If you type this into Google: ‘Kwam 1 drinking garri’, you will find an amateur video of the king of fuji music, at a ritzy wedding party, eating garri with fried fish.
Now, you ask, why is this news? Not like the clip is a sneaky recording via a hidden camera. It was the man himself, King Wasiu Ayinde Marshall I (aka KWAM 1) who’d posted the video to his Instagram. His caption for it was even quite effusive.
“Very proud of the creative entrepreneurs across [the] board” KWAM 1 wrote. “Imagine coming to a party and seeing garri Ijebu and eja dindin [fried fish] being served as part of the menu. I quickly jumped at it to have a feel of my best food ever.”
Once the clip went online in January 2019, it quickly took off, with hundreds of likes and views. It was reposted to several other Instagram accounts and profusely blogged about.
Again, it caught fire, not because the man—billionaire, world famous, connected to the high and mighty—shouldn’t be seen with garri near his mouth. The video went viral because garri, long maligned as the last-resort chow of the broke and destitute, had received such a status lift that it was now fine to have it at a society wedding.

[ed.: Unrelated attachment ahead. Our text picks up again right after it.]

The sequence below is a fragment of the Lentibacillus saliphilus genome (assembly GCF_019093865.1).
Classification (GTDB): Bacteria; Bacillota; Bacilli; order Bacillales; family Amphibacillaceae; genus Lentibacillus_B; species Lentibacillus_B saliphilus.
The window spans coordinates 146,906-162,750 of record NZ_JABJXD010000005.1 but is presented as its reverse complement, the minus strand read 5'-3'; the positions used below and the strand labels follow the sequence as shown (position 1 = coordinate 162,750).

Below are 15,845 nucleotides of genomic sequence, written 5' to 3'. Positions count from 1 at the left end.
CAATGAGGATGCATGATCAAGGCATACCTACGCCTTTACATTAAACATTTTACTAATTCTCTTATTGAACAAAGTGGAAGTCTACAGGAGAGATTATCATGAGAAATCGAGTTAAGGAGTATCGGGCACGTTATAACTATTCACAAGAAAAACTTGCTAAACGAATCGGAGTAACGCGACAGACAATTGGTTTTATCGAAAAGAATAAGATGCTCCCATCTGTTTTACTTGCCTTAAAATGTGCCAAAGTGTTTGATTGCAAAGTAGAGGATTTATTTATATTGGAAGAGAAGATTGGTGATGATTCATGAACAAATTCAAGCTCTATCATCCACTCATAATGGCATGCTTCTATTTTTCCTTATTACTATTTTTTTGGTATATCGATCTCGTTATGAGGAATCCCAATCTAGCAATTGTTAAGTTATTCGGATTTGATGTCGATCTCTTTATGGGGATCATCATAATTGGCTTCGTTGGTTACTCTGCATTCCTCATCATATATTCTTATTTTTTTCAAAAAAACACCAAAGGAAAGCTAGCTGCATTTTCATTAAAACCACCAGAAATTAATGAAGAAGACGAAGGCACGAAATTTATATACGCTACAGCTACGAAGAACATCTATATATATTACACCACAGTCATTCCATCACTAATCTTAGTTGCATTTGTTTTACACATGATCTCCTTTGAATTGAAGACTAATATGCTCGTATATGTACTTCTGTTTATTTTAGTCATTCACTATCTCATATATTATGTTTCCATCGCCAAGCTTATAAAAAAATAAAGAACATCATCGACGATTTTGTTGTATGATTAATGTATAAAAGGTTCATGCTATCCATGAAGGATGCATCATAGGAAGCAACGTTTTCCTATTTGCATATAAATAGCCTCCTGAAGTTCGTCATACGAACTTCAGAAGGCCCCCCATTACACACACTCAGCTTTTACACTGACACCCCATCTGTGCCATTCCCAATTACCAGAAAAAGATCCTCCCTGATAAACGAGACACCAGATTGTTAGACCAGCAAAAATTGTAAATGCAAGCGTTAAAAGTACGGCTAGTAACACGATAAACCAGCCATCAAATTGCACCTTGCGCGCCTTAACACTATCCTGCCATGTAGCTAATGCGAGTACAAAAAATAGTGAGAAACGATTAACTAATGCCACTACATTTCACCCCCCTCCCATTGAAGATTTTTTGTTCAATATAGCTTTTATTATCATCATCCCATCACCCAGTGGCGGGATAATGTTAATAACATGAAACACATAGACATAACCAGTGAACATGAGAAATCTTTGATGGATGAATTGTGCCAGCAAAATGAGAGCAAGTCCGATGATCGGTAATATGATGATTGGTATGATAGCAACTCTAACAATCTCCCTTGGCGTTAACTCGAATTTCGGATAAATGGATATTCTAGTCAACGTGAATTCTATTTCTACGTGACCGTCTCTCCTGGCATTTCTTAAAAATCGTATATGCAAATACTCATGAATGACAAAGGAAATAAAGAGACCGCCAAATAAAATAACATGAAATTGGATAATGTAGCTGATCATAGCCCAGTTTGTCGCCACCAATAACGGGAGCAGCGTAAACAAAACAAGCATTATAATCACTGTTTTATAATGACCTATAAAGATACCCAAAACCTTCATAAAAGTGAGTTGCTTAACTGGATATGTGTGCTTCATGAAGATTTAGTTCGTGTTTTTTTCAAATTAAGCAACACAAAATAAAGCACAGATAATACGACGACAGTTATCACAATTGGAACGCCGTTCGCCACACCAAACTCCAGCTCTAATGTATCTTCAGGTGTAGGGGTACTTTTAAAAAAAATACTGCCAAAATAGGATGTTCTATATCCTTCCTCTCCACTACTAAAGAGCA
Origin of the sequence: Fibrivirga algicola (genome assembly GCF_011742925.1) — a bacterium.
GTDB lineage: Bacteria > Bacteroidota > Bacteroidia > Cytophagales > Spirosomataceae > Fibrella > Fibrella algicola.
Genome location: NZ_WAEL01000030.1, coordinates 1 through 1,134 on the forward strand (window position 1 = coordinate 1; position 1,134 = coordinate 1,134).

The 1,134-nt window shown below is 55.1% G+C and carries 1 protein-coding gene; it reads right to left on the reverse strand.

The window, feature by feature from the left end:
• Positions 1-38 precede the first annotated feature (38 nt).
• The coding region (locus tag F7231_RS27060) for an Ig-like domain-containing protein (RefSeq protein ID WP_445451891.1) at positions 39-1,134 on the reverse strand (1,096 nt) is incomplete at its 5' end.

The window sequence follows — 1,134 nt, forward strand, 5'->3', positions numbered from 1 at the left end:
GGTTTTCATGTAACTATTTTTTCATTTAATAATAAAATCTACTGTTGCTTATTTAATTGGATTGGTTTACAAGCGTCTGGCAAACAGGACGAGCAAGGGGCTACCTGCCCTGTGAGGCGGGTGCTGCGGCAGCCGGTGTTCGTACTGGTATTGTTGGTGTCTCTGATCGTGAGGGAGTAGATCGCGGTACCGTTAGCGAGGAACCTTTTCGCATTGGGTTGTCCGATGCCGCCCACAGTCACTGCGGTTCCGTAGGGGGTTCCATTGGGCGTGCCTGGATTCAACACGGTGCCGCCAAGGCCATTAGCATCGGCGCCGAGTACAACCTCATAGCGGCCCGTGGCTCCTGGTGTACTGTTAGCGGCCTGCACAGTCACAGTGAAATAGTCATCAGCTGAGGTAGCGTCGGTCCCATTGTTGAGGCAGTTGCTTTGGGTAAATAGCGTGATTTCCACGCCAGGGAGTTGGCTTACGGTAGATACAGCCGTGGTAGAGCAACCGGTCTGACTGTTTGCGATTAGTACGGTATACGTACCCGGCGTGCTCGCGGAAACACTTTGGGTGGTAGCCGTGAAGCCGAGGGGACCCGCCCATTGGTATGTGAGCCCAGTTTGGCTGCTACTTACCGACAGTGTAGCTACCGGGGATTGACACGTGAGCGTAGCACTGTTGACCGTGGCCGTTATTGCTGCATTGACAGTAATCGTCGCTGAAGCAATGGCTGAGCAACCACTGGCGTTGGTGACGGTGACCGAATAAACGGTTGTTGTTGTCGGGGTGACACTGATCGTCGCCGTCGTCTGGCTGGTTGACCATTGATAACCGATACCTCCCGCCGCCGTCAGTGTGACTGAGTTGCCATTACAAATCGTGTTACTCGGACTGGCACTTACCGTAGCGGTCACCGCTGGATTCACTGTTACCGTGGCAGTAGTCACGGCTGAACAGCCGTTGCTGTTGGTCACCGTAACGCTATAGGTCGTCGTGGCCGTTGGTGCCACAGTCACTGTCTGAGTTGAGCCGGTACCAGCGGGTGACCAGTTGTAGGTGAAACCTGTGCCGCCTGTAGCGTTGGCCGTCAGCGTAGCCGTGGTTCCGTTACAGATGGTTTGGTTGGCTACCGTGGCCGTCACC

And who is to blame for this new audacity? Those “creative entrepreneurs,” of course, chief of whom happens to be Ifedayo Apoeso.
If this man’s name rings no bell to you, that’s okay. You probably are more familiar with his other monikers. Online, he is known as Corporate Garri or The Garri Guy, founder of The Garri Place.
He is that person who has led the movement to sexy up the “food of the masses”. He’s packed it in transparent travel cups. Paired it with sugar, milk, and little bites of fried fish, fried turkey, or roast nuts. He’s put a catchy logo on that pack of his. And he’s set Instagram on fire.
These days, The Garri Guy’s timeline is a modish album of the various unlikely places and moments where the young and old flaunt their new affinity to his garri. From office TGIFs and conferences to birthday parties of socialites and trade exhibitions, it’s now a thing to have The Garri Place on the stand.